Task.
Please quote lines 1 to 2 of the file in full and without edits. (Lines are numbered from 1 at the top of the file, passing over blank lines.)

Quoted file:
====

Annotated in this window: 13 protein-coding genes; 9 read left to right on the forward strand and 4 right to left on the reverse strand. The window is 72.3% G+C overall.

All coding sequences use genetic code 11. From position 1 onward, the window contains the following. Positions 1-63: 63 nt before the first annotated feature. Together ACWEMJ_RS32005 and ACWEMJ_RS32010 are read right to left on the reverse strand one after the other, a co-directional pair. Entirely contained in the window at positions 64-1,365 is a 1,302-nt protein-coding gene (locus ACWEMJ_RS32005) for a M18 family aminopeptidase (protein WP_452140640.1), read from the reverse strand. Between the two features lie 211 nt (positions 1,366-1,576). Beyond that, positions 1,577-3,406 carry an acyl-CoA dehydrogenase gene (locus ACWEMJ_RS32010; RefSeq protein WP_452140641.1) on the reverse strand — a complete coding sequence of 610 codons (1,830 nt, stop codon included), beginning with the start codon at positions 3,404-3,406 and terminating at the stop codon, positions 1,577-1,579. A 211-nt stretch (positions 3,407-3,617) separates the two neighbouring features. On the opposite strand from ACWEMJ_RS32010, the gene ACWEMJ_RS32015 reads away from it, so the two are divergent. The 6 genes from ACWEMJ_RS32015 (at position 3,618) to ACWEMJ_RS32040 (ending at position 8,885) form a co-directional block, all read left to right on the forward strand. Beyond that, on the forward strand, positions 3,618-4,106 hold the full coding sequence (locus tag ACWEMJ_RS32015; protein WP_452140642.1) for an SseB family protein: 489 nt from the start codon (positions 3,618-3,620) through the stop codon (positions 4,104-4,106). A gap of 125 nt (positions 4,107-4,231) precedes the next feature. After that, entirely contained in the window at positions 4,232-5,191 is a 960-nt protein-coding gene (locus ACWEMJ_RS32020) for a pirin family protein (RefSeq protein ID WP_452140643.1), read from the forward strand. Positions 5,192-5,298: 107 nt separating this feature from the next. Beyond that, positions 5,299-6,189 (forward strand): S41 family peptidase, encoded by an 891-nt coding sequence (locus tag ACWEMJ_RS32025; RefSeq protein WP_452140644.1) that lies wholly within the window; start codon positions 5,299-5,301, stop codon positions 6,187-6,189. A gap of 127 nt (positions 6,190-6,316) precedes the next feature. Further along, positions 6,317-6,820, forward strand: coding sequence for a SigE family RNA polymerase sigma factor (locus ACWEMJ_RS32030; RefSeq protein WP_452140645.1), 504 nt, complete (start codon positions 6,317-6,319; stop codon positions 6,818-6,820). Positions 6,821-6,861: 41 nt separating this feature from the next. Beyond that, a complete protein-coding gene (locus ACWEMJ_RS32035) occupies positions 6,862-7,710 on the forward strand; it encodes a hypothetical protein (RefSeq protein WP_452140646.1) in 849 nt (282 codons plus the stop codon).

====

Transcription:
Annotated in this window: 13 protein-coding genes; 9 read left to right on the forward strand and 4 right to left on the reverse strand. The window is 72.3% G+C overall.

All coding sequences use genetic code 11. From position 1 onward, the window contains the following. Positions 1-63: 63 nt before the first annotated feature. Together ACWEMJ_RS32005 and ACWEMJ_RS32010 are read right to left on the reverse strand one after the other, a co-directional pair. Entirely contained in the window at positions 64-1,365 is a 1,302-nt protein-coding gene (locus ACWEMJ_RS32005) for a M18 family aminopeptidase (protein WP_452140640.1), read from the reverse strand. Between the two features lie 211 nt (positions 1,366-1,576). Beyond that, positions 1,577-3,406 carry an acyl-CoA dehydrogenase gene (locus ACWEMJ_RS32010; RefSeq protein WP_452140641.1) on the reverse strand — a complete coding sequence of 610 codons (1,830 nt, stop codon included), beginning with the start codon at positions 3,404-3,406 and terminating at the stop codon, positions 1,577-1,579. A 211-nt stretch (positions 3,407-3,617) separates the two neighbouring features. On the opposite strand from ACWEMJ_RS32010, the gene ACWEMJ_RS32015 reads away from it, so the two are divergent. The 6 genes from ACWEMJ_RS32015 (at position 3,618) to ACWEMJ_RS32040 (ending at position 8,885) form a co-directional block, all read left to right on the forward strand. Beyond that, on the forward strand, positions 3,618-4,106 hold the full coding sequence (locus tag ACWEMJ_RS32015; protein WP_452140642.1) for an SseB family protein: 489 nt from the start codon (positions 3,618-3,620) through the stop codon (positions 4,104-4,106). A gap of 125 nt (positions 4,107-4,231) precedes the next feature. After that, entirely contained in the window at positions 4,232-5,191 is a 960-nt protein-coding gene (locus ACWEMJ_RS32020) for a pirin family protein (RefSeq protein ID WP_452140643.1), read from the forward strand. Positions 5,192-5,298: 107 nt separating this feature from the next. Beyond that, positions 5,299-6,189 (forward strand): S41 family peptidase, encoded by an 891-nt coding sequence (locus tag ACWEMJ_RS32025; RefSeq protein WP_452140644.1) that lies wholly within the window; start codon positions 5,299-5,301, stop codon positions 6,187-6,189. A gap of 127 nt (positions 6,190-6,316) precedes the next feature. Further along, positions 6,317-6,820, forward strand: coding sequence for a SigE family RNA polymerase sigma factor (locus ACWEMJ_RS32030; RefSeq protein WP_452140645.1), 504 nt, complete (start codon positions 6,317-6,319; stop codon positions 6,818-6,820). Positions 6,821-6,861: 41 nt separating this feature from the next. Beyond that, a complete protein-coding gene (locus ACWEMJ_RS32035) occupies positions 6,862-7,710 on the forward strand; it encodes a hypothetical protein (RefSeq protein WP_452140646.1) in 849 nt (282 codons plus the stop codon).